The artwork pictured, “The Impossibility of Death in the Mind of a Someone Living”, perplexes me. I went to the same school as Damien Hirst, the artist, though some years later. The art and science studios were dotted with strange, sideshow like exhibits, creatures in jars – two axolotls in a tank, (which I swear were completely motionless until one day, in the middle of a biology exam, one swam to the surface, peered over the edge, and then dipped back to resume its stasis). I wonder if those jars influenced Hirst’s proclivity for things in formaldehyde.
But back to the shark. I’m not a student of art. I am quite easy to please though, quite prepared to listen to the intentions of an artist, open myself to how a piece makes me feel, over and above what it looks like. I do kind of like this piece. But I don’t like its name. Or should I say, I don’t get its name. For me, Death is not an impossibility. It is life that seems impossible, improbable. For me, the shark is the inevitability of death, in the mind of the living. Like a surfer on the waves of shark infested waters, we know it is out there somewhere, and can never quite shake the fear that it is just beneath us.
My husband told me this morning he had been awake all night, thinking about death. This is unusual. It is usually me who stares blindly at the ceiling, feeling the terror of loss, the sad pointlessness of existence. He lies dreaming he is a superhero and saving us from alien invasion. Death is my poison. I can conquer almost any of my other negative thoughts or worries, but death, well. It’s inevitable, isn’t it. Perhaps this is why I was so obsessed with vampires as a child. I didn’t fear them, I wanted to be one. To have conquered death, found immortality. When going for CBT, they talked about how they would help stop irrational fears. Fearing death, though, isn’t irrational. It will happen. At the very best, we hope it will happen when we are ancient and sleeping. But we know it could strike at any time. And it is not just our own death we worry about, but that of our loved ones. As we get older the odds shorten, we know one day we will lose someone we can really not bear the thought of losing. Or is the alternative even worse? That we will be the one taken, and our loved ones are left alone to mourn, to deal with the loss and its impact? It is, I find, unbearable at times. My therapist was almost stumped when I tried to explain my fears. My sadness. Why, if we are doomed to lose everything we love, do we bother living at all? Isn’t it a cruel joke on the part of the universe? Of God, if you believe in one? I sometimes long for death not because I hate life, but because I love it so much, but cannot shake the dread of death enough to live it.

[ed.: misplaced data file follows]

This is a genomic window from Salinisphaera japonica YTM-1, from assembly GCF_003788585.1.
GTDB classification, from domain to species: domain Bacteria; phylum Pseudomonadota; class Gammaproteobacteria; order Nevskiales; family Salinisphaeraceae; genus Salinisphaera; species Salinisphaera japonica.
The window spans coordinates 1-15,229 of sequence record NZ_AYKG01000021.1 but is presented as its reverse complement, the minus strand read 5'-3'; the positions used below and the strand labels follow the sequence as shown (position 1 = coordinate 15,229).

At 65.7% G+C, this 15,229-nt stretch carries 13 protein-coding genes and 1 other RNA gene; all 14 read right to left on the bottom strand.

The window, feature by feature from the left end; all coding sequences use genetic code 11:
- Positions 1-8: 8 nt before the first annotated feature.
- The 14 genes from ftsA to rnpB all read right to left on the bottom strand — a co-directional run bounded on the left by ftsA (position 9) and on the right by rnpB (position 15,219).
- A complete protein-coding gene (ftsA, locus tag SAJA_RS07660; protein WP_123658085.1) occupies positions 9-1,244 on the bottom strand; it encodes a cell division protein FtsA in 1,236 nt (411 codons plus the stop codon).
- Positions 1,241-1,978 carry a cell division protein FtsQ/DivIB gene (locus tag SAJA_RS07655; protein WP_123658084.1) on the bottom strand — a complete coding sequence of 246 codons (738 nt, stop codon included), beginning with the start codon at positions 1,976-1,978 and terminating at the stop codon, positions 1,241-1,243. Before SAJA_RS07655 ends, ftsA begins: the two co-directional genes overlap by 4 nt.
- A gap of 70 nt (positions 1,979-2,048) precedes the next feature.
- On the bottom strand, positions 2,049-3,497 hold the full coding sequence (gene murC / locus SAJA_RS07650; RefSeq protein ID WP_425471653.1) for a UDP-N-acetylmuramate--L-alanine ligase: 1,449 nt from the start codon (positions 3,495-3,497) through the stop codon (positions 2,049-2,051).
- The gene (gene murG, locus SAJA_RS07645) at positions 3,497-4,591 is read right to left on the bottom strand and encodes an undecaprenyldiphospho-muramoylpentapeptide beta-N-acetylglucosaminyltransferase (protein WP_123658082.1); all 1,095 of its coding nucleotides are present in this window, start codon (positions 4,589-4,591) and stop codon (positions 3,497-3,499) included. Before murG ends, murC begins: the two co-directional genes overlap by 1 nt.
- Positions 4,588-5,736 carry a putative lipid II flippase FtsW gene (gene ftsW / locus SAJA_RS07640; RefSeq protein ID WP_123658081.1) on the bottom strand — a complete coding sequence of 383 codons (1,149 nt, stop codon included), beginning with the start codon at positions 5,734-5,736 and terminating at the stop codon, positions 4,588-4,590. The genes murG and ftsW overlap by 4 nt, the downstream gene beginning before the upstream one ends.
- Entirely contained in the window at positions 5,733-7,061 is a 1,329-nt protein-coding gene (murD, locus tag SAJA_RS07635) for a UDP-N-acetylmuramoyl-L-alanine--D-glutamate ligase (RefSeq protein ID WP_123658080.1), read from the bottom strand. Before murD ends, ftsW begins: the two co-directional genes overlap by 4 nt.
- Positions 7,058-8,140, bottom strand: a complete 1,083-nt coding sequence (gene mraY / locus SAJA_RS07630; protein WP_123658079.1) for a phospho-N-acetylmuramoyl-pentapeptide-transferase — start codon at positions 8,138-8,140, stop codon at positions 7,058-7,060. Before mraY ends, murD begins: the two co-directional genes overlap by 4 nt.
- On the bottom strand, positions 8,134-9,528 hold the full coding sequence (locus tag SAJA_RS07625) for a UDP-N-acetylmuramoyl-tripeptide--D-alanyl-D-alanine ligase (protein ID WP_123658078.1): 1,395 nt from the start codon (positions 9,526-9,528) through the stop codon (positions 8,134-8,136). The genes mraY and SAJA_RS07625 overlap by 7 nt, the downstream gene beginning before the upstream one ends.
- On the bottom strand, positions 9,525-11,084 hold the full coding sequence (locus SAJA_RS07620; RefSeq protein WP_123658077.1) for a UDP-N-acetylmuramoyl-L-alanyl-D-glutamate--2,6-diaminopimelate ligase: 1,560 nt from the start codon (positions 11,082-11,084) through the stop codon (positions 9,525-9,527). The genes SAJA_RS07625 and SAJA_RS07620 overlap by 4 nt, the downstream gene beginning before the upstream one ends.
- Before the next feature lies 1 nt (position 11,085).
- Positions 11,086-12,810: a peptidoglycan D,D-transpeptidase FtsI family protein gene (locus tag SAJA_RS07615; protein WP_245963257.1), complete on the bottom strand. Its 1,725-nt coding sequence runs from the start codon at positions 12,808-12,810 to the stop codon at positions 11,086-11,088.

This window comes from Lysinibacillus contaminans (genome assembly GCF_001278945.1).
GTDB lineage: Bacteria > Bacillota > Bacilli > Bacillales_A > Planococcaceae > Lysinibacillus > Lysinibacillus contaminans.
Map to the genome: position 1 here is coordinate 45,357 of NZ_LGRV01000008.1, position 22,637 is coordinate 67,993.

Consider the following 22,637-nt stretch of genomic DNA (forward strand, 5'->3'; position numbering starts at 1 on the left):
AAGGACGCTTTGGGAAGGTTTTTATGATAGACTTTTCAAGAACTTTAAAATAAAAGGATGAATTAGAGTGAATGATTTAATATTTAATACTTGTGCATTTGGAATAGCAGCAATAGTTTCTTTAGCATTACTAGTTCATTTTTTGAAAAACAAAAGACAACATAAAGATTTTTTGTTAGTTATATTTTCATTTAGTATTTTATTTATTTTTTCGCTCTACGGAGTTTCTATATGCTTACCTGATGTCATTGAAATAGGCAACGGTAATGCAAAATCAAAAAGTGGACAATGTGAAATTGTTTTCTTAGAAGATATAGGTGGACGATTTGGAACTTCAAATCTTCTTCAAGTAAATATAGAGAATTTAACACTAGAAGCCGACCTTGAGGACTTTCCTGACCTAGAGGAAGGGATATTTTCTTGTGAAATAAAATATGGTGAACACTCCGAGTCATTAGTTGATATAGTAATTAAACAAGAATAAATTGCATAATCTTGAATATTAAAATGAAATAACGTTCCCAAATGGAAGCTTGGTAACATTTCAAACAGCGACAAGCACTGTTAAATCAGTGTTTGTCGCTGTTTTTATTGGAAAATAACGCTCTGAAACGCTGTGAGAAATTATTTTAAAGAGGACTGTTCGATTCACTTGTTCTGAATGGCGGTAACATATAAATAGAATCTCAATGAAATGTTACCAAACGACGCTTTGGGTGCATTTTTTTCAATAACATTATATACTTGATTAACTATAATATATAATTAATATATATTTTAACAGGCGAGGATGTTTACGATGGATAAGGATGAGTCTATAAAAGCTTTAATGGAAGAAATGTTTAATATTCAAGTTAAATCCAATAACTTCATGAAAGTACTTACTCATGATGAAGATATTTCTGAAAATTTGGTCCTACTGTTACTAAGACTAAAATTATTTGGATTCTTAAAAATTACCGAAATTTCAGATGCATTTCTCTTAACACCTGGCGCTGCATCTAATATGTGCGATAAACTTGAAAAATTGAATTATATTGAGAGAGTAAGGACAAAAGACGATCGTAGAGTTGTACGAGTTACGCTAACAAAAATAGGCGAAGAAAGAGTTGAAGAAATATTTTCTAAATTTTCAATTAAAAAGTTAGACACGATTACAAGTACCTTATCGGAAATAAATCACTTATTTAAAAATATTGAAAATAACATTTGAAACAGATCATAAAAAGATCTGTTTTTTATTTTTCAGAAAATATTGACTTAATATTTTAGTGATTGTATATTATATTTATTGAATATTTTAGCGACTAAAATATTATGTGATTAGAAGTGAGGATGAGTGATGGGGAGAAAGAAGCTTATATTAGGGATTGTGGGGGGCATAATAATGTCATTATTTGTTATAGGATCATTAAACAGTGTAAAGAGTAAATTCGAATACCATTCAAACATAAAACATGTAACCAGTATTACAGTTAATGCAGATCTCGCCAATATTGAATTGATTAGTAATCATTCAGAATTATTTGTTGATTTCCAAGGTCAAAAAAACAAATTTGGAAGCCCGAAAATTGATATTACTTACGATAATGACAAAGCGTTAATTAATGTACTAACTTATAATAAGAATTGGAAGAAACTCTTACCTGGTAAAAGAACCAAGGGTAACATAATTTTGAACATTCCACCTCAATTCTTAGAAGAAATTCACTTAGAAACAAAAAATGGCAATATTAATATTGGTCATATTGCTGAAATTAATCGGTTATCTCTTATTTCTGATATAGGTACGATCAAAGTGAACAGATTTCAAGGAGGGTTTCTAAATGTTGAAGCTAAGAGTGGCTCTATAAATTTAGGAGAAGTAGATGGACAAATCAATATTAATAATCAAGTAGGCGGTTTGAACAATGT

So how can we conquer death? How can we see the shadow of the shark beneath us but enjoy our swim regardless? I can’t say I have the answer cracked for me completely. And I am not alone. Death is a great taboo. So many ways in which we accentuate this bogeyman by not speaking of it. Suicide, miscarriage, both far more prevalent than you would imagine, but we don’t speak of them generally. For if we cannot talk freely of “natural” expected death, we certainly don’t speak of these unkind ends, of possibilities snuffed, of lives lived in pain.
Dying Matters is part of a movement to try and make death a more normal part of life. So that fewer of us face it alone, or surrounded by families unprepared to cope with the emotions it raises, or with our affairs not in order as we would wish. Have we shared what we want to happen, when the time comes? Have we written a will, or letters to make sure that the people we love are left with our words of comfort? The language of wills is so much about money and things, but our lives are more than that. I find the concept of a soul midwife very moving, in a way.
I was interested in this story from Korea- a form of Death Therapy which puts people through a kind of false funeral, in an attempt to reduce suicide rates and help people re engage with life. Almost born again but not necessarily in a religious context, you would get to see who cares enough to come, think about who and what you would miss, what your regrets are – and then be able to get up and try and do what you can to appreciate it all that little bit more.
I think for me, those times when I feel easier with death are when I am sure I am doing everything I can to live life. That those I love are in no doubt of it, and I spend time with them enjoying eachother, not just moaning about things. That I am pushing myself. I have so many regrets, some I can never change. But I want to try to be better at life. And also, just I case the inevitable comes before I want it to, make sure I have everything in order, that people know what they mean to me, and what I would want after I’m gone.
I think it is a good, if scary, way to take stock. What would you wish had been different, wish you had said, done – if you died tomorrow? (And had any consciousness of your regret). What can you do when you don’t die tomorrow to prevent that regret from needing to happen later on?